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How to Choosing a Computer Case?

  • 27 Jul 2021 17:02
  • 408

Computer cases have come a long way from the ubiquitous gray or beige case. Ever since Apple came up with the revolutionary concept a few years back that your computer could be good looking, case manufacturers have been splashing out with colored plastic and clear perspex to turn ugly duckling cases into something you are not going to be embarrassed about in the corner of your room.

Take this pretty Chieftec case. Cases like this are at the current cutting edge of computer case design and as such they cost a premium over their more bland competitors. However the difference in cost between a top of the range case like this one and a drab gray traditional box could be only $30-$40 so it may just be worth it.

Beginners guide to computer cases

First thing you need to know about computer cases is that the come in a range of sizes. At each end of the scale they are both a bit of a compromise.

Too small and even a shoehorn won’t let you get all you drives etc into the case and if you do get it all in, it could overheat as everything is so close together.

Too large and it won’t fit under your desk!

At the small end of the scale you have the mini tower, slightly larger is the mid-tower and the big brother is the full tower. When you are buying check the dimensions and you won’t have any surprises.

One important factor when deciding on a case is the number of external drive bays. I would like to have at least three 5.25″ bays one for a CD-RW, one for a DVD drive and one spare. I also like to have at least two 3.5″ bays, one for a floppy drive and one spare. You never know what next years must have device is, so it always good to have that extra space.

Mini Towers

Mini towers are useful when you are short on space around your desk. This tiny Powmax has a width of just 5 1/8″ a height of just 12 3/8″ and a depth of just 14″. If you feel you can get away with just one 5 1/4″ bay then this could be the case for you. Like many cases it comes equipped with a power supply.

Mid-Towers

Mid towers are larger in size and can usually accommodate more inside. This sexy case Artec case is 17.13″ high, 7.28″ wide and has a depth of 17.33″. It can accommodate four external 5.25″ bays and two external 3.5″ bays and three internal 3.5″. It also has a rather ‘cool’ 3 color fan on the side panel and two fan slots in rear. It will support ATX, microATX and Baby AT motherboard form factors too.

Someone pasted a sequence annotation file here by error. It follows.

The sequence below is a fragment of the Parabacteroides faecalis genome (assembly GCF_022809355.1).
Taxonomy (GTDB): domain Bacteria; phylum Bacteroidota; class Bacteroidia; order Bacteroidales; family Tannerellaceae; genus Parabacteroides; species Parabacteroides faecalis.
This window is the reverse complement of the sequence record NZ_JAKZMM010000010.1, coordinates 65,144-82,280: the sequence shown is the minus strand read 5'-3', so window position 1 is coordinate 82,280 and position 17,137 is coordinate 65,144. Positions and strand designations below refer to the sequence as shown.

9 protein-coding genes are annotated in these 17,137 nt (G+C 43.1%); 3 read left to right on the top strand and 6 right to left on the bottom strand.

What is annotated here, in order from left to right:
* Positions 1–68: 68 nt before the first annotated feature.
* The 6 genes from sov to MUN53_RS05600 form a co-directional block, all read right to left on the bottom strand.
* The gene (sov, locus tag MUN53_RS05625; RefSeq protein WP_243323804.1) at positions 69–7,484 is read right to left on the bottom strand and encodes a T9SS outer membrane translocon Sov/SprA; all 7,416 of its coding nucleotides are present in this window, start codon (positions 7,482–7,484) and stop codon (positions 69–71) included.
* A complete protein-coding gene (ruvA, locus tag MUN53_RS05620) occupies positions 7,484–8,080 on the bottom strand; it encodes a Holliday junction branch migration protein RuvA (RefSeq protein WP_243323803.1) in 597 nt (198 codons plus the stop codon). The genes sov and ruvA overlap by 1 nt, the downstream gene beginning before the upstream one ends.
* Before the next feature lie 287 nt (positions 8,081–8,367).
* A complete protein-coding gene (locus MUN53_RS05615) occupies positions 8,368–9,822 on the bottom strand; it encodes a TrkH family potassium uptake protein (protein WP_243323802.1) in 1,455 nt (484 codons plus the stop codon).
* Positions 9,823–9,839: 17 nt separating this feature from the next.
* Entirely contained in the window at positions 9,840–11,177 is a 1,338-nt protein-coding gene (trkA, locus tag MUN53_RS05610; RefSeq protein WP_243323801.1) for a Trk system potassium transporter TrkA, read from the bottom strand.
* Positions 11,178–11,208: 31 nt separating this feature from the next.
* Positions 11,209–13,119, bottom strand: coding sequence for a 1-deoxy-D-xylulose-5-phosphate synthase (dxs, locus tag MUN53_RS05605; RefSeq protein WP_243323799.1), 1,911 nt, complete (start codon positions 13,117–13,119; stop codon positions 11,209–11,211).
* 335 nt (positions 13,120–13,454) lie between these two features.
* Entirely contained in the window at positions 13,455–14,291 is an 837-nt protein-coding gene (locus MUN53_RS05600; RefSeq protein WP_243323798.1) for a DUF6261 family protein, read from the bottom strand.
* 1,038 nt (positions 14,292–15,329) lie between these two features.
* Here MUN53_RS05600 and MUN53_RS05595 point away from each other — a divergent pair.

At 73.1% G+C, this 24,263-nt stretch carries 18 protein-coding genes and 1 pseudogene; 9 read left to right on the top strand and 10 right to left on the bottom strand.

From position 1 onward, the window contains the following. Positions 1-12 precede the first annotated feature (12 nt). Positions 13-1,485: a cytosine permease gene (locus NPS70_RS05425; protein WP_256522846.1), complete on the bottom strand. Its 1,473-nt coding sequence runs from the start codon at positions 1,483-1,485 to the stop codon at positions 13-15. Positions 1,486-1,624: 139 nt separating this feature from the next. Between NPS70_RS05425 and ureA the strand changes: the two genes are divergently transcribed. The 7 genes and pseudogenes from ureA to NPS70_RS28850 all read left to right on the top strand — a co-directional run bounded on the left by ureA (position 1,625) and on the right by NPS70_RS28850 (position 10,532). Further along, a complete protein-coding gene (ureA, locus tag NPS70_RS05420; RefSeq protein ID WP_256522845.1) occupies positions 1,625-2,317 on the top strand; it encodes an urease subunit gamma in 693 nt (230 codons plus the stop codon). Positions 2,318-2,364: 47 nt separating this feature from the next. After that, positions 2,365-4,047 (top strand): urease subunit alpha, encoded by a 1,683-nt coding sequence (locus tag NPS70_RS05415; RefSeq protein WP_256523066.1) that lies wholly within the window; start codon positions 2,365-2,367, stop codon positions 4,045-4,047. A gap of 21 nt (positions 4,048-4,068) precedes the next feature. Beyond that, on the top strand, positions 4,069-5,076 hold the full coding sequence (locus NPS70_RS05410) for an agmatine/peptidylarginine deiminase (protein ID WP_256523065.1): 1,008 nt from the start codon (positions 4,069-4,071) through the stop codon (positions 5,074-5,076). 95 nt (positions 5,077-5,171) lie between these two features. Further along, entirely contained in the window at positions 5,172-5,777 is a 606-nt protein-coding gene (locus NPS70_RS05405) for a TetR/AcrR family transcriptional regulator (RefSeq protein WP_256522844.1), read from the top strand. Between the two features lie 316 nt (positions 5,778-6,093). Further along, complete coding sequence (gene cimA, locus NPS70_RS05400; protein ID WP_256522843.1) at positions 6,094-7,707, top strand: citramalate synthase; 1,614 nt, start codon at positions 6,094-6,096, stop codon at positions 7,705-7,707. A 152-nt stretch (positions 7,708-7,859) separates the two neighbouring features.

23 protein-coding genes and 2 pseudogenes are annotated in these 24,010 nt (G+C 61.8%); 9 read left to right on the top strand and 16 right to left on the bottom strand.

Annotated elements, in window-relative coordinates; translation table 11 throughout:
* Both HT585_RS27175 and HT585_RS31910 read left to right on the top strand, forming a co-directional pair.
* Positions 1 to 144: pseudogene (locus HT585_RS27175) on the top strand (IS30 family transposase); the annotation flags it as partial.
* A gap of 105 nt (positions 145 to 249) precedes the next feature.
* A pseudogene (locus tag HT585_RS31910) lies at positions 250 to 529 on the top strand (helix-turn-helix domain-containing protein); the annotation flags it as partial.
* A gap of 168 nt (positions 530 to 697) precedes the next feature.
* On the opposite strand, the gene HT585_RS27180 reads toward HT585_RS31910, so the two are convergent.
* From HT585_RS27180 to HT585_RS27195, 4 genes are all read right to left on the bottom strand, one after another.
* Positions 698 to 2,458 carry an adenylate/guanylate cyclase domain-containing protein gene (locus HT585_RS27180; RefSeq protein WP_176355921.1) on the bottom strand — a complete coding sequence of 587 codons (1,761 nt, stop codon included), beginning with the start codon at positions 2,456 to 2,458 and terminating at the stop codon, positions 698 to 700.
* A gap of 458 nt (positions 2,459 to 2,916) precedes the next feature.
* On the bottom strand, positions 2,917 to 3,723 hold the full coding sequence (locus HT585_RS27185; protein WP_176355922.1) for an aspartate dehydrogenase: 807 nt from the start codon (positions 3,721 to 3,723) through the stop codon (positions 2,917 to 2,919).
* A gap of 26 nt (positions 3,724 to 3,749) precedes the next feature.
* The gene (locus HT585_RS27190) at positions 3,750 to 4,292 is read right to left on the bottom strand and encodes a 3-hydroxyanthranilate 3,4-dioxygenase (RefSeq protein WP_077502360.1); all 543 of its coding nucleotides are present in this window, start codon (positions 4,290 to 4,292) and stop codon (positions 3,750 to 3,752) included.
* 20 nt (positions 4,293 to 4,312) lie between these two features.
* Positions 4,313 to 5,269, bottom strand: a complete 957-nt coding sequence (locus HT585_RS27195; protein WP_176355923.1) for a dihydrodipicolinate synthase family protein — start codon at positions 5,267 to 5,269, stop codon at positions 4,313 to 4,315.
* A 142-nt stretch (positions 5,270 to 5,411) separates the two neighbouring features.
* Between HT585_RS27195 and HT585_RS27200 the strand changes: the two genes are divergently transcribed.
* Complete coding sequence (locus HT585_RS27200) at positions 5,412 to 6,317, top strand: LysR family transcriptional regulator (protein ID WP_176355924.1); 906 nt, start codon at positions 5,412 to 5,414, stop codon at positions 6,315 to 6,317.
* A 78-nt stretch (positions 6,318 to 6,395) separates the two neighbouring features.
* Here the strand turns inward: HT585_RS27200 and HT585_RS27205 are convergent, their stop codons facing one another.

Full Towers

Full towers can be huge, but some may be not much bigger than a mid tower. There is no predefined high definition for what constitutes a mini, mid or full tower, so there may even be some overlap in the sizes. I’ll say it again, when you are buying check the dimensions and you won’t have any surprises.

Here is a top of the range and quite expensive ThermalTake case. It’s dimensions are H 20.9″, W 8.1″, D 20.5″, but comes with a 420Watt power supply, 7 case fans and top mounted USB2.0, IEEE1394 Firewire, MIC and speaker ports .

Jargon

An ATX case is a case that will allow you to install an ATX motherboard. ATX motherboards are currently the most common.

An AT case is a case that will allow you to install an AT motherboard. AT motherboards are an older design and are becoming harder to find.

A Micro ATX case is a case that will allow you to install a micro ATX motherboard. As the name would suggest the Micro ATX motherboards are smaller than the standard ATX motherboard. The Powmax case above is a micro ATX case.


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Maybelle McGlynn By, Maybelle McGlynn
Maybelle McGlynn is the Account Director at CooDaGroup and a qualified copywriter and proofreader. She has spent six years copy editing and copywriting for B2B and B2C clients and has experience in freelance and in-house arts marketing and digital content creation. Wendy likes to write about language and literature, digital marketing, history, current affairs, and arts and culture. In her spare time she enjoys yoga, reading and writing fiction.
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